eric carle art

A few weeks back, Mr. T and I watched a video from the library called Eric Carle: Picture Writer. It’s a movie I watched years ago with H and Lulu, about Eric Carle’s art, and his stories about how he became an artist. It’s a quiet, sweet film. One of my favorite parts is the story of his kindergarten teacher, and how she saw that he had a gift for art, and urged his parents to nurture it. Carle believes it’s what led him to become the artist he is.

The other fascinating part of the film is watching Carle in his studio, painting the tissue papers that he uses to make the collaged art of his picture books. It’s so fun to watch him, and then to study his books, and see how he uses those papers. At the end of the film, Mr. T said definitively, “I want to do that.”

So he did. I pulled out paints and papers and brushes, and a few other tools like toothbrushes and combs for making texture in the paint. I offered Mr. T plain white paper; I was afraid tissue paper might be too delicate.

And oh boy, did he go to town.

painting papers

It wasn’t long before his sister had joined him at the table. I love how having a younger sibling gives an older one “permission” to do something that might seem to babyish to do on his or her own. 

painting together

When H and Lulu watched the Carle film years ago, they made Carle-style papers too, and then used them to illustrate a book about the sea called, “Over by the Seashore”. It followed the pattern of the old folksong, “Over in the Meadow,” and I helped them make up verses about sea creatures. This time, as Lulu and Mr. T worked, they came up with a grand scheme of writing a new book together called, “Over in the Jungle”, which would be based on jungle creatures from India.

They made papers to use for monkeys, tigers, elephants. They wrote the first three verses together.

painting together blue hands

They worked at it for two mornings straight, and Mr. T made more papers on a third.

And then the project died. Lulu lost interest. Mr. T decided that he didn’t want to use the papers to make animals. He just wanted to make more papers.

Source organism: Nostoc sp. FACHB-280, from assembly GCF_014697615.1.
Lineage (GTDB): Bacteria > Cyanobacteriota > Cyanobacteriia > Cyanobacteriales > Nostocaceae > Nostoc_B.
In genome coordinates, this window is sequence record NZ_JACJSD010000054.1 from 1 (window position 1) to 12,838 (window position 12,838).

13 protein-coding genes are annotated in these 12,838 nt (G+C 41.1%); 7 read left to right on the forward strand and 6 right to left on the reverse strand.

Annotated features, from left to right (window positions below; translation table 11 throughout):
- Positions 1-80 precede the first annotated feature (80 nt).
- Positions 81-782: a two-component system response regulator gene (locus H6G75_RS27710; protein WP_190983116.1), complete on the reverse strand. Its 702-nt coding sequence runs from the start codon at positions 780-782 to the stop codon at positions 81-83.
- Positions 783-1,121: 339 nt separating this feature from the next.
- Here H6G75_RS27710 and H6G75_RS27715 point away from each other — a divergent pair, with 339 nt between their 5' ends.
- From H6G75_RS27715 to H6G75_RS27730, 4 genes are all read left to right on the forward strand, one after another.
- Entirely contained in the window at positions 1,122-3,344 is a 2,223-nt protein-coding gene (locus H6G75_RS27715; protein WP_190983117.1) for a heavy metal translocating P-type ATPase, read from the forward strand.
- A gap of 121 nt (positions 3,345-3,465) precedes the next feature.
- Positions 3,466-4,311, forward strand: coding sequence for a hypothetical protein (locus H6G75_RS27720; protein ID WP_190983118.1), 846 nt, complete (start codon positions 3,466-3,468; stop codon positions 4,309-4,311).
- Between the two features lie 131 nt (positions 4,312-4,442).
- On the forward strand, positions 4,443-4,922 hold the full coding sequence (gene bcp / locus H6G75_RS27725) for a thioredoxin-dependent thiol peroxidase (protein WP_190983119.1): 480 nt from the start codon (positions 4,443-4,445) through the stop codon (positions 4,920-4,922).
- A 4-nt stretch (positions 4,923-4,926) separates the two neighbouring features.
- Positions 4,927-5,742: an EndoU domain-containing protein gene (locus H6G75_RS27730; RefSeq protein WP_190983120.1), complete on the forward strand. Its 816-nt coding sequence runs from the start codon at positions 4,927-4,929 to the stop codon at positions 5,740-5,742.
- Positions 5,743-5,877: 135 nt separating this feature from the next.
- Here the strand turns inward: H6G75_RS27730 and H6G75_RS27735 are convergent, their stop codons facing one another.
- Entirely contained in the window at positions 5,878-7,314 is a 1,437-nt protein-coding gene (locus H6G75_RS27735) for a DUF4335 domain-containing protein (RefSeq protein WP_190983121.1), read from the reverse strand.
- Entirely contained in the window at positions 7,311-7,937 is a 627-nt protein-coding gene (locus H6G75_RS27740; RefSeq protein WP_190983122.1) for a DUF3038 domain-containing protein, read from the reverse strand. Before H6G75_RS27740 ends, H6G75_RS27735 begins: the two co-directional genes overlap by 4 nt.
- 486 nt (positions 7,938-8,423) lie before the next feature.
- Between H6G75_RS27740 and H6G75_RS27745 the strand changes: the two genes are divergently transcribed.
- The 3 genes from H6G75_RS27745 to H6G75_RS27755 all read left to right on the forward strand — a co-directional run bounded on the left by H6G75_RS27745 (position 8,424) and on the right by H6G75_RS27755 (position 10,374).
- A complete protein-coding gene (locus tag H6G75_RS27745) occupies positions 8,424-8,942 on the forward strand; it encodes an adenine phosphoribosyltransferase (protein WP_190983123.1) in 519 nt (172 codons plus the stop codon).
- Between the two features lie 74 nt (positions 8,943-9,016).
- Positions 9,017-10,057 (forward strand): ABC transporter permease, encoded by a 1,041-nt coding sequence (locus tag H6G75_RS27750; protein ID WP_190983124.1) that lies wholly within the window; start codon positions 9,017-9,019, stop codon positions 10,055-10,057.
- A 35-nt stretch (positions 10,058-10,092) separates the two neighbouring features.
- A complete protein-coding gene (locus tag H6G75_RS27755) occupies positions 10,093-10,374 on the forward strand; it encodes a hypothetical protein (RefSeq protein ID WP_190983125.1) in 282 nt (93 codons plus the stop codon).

I’ll admit it: I had a hard time with this. They’d spent days making the papers, and I hated to see them give up before making something with them. I tried to encourage Mr. T to use the papers to make something: a galaxy scene, some imaginary creature. I pushed too hard and he got mad. It was making the papers that he’d originally wanted to do. That was what captivated him; that was what he’d enjoyed.

So I let it go. We now have a nice collection of art papers for some future project–maybe. Then again, if making the papers gave two kids born six years apart a few mornings of shared joy, I suppose I should be satisfied. 

eric carle papers

And you know what? I am.

10 comments… add one
  • stefaneener Jun 1, 2009 @ 14:38

    That’s what doing projects with my kids is ALWAYS like. I gave up long before you did — but those are truly spectacular art papers.

    I’ll have to check out the movie, and make sure I have paints mixed beforehand.

    • patricia Jun 1, 2009 @ 15:02

      We have far more dropped projects than followed-through-on projects around here too. But that’s the nature of projects, I suppose. I don’t follow through on most of my brilliant ideas either! So long as the kids are at least excited by ideas, and following through on them occasionally, I suppose that’s pretty rich.

      The Elmwood library has the film, if your library doesn’t. I’ll bet Thing 4 would love it.

      Did you see the boys in my Flickr photos in the sidebar?

  • Kristin Jun 1, 2009 @ 14:47

    That’s good enough all right. I like how film was used as a learning tool and that the content in it became an inspiration for an activity.

    • patricia Jun 1, 2009 @ 15:04